One of the biggest issues facing the company is the amount of revenue it generates for itself whilst artists that use the platform struggle to make a living. If you’re lucky enough to be in Metallica, AC/DC or Guns N Roses, then streaming royalties probably aren’t even on your radar. However, it’s smaller artists that are being crushed by streaming services such as Spotify.
You might be lucky and go viral, racking up millions of streams on your latest hit single that will no doubt launch you into a lucrative musical career, in the short term at least. But what about the artists that struggle to compete amongst the 1000s of other musicians on the service. They are literally giving away their hard work for free.
Now, a new report that has been analyzed by Music Business Worldwide shows just how much of a gap there seems to be between how much an artist is paid, and how much someone working for a streaming service is paid.
The average salary of a Spotify employee is now a whopping $132,301. Now, before you go screaming "But software engineers need to be paid a good wage", yes they do, but Spotify doesn't employ over 4000 software engineers.
Sure, it’s great that a company actually wants to pay its employees and incredible salary, but how can this be justified when so many artists struggle to even pay for the cost of recording an album in the first place. It’s obviously a very complex issue with 100s of factors involved and not every artist will earn a living from music as it's ultimately down to how popular their music is, but when an artist receives just $0.006 per stream, compared to selling an actual single for a few bucks, this is obviously not great news for them.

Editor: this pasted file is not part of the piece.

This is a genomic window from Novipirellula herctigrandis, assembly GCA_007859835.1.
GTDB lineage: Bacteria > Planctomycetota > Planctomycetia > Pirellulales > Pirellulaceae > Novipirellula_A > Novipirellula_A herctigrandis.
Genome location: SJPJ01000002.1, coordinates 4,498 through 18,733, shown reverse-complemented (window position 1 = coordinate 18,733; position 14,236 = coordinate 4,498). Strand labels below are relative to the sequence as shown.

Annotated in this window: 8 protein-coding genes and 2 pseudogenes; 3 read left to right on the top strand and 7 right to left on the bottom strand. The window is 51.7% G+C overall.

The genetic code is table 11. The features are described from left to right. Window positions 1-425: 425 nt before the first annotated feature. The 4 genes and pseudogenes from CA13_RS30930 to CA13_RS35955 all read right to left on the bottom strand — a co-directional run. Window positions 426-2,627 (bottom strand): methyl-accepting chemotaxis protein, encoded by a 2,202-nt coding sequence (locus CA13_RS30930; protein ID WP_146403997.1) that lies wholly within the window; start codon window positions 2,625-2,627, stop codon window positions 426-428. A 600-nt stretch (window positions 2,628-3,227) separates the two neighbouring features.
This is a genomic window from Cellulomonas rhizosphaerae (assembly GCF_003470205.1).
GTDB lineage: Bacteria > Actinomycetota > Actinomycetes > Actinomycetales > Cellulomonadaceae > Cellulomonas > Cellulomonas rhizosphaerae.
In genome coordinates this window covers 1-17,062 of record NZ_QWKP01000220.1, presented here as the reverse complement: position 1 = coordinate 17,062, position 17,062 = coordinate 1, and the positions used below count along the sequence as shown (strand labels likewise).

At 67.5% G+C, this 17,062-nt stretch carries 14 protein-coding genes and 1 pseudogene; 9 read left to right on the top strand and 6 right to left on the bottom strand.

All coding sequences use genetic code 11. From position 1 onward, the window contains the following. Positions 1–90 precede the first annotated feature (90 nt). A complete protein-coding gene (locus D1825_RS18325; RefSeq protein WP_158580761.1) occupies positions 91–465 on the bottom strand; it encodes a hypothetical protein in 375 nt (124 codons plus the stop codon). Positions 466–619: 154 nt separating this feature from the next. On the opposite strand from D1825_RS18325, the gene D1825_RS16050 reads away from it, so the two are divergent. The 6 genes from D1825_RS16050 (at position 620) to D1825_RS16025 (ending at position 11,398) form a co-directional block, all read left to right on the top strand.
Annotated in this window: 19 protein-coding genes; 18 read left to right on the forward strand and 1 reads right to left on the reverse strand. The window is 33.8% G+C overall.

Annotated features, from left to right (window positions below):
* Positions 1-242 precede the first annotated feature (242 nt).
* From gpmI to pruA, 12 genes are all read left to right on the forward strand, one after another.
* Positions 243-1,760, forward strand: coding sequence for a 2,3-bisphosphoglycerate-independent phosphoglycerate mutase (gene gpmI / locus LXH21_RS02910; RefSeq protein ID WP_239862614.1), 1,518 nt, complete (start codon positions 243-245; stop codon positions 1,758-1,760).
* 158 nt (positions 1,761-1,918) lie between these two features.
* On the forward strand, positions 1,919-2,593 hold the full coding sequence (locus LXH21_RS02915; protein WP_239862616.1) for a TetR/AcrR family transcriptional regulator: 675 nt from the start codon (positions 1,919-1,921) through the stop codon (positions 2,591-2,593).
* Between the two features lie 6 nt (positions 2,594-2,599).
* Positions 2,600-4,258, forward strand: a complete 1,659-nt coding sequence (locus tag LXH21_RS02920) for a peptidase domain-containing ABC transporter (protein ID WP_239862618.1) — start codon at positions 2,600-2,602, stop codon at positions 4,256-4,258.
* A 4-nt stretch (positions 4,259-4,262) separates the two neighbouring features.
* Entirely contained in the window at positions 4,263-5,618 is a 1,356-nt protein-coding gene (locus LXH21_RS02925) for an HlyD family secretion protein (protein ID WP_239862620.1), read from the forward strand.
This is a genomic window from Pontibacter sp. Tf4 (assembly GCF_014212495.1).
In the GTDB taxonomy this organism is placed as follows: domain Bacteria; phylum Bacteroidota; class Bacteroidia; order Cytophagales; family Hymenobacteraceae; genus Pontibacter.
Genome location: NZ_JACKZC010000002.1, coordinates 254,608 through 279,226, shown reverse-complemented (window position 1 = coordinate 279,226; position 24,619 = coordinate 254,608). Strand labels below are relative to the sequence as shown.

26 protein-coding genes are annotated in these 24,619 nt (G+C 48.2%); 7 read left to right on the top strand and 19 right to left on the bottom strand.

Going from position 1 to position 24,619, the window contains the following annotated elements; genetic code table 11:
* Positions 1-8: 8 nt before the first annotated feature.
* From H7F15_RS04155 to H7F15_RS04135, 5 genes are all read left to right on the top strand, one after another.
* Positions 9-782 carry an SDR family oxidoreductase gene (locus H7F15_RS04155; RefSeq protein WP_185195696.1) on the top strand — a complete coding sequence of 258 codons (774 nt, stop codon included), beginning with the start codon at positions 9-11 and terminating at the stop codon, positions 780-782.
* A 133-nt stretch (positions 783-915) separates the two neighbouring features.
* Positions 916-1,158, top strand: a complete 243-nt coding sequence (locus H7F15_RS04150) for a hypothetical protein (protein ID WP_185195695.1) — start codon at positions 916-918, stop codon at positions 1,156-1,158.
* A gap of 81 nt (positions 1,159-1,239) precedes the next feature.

Spotify now employs over 4000 people, so it’s not as if it's just the CEO and top-level management receiving a heavy paycheck, this is a huge workforce being paid way over the average salary of what most people can only dream of earning.
56.4% of the money paid to subscription streaming services in the UK in 2018 was paid out to artists and record labels. It used to be 58.9%. So streaming services are not only keeping more money, they are giving it to their own employees rather than the artists that generate the revenue for them in the first place.
Streaming could very well be the death of music. Read the full report here.